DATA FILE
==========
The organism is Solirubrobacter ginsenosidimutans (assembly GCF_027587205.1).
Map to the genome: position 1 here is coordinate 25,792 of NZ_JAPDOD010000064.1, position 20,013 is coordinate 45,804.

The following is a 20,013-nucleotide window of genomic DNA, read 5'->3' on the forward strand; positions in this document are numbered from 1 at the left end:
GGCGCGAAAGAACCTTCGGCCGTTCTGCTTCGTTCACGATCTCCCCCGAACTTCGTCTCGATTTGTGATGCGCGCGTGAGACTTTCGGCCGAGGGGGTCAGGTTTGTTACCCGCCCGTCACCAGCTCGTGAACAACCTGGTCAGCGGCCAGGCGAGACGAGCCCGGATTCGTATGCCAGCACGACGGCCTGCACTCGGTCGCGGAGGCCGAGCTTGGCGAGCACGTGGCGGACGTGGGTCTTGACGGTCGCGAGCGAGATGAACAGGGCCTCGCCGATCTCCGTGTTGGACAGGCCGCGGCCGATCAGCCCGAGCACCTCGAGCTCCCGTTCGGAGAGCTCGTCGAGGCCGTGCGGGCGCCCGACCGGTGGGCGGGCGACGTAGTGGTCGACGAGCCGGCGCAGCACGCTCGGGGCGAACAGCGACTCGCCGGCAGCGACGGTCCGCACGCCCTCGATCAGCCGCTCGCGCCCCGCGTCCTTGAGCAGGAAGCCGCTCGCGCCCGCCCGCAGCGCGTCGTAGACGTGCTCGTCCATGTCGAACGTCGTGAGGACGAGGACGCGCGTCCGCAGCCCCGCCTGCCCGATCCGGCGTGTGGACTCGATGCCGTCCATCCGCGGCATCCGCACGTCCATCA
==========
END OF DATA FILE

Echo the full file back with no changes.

The organism is Solirubrobacter ginsenosidimutans (assembly GCF_027587205.1).
Map to the genome: position 1 here is coordinate 25,792 of NZ_JAPDOD010000064.1, position 20,013 is coordinate 45,804.

The following is a 20,013-nucleotide window of genomic DNA, read 5'->3' on the forward strand; positions in this document are numbered from 1 at the left end:
GGCGCGAAAGAACCTTCGGCCGTTCTGCTTCGTTCACGATCTCCCCCGAACTTCGTCTCGATTTGTGATGCGCGCGTGAGACTTTCGGCCGAGGGGGTCAGGTTTGTTACCCGCCCGTCACCAGCTCGTGAACAACCTGGTCAGCGGCCAGGCGAGACGAGCCCGGATTCGTATGCCAGCACGACGGCCTGCACTCGGTCGCGGAGGCCGAGCTTGGCGAGCACGTGGCGGACGTGGGTCTTGACGGTCGCGAGCGAGATGAACAGGGCCTCGCCGATCTCCGTGTTGGACAGGCCGCGGCCGATCAGCCCGAGCACCTCGAGCTCCCGTTCGGAGAGCTCGTCGAGGCCGTGCGGGCGCCCGACCGGTGGGCGGGCGACGTAGTGGTCGACGAGCCGGCGCAGCACGCTCGGGGCGAACAGCGACTCGCCGGCAGCGACGGTCCGCACGCCCTCGATCAGCCGCTCGCGCCCCGCGTCCTTGAGCAGGAAGCCGCTCGCGCCCGCCCGCAGCGCGTCGTAGACGTGCTCGTCCATGTCGAACGTCGTGAGGACGAGGACGCGCGTCCGCAGCCCCGCCTGCCCGATCCGGCGTGTGGACTCGATGCCGTCCATCCGCGGCATCCGCACGTCCATCA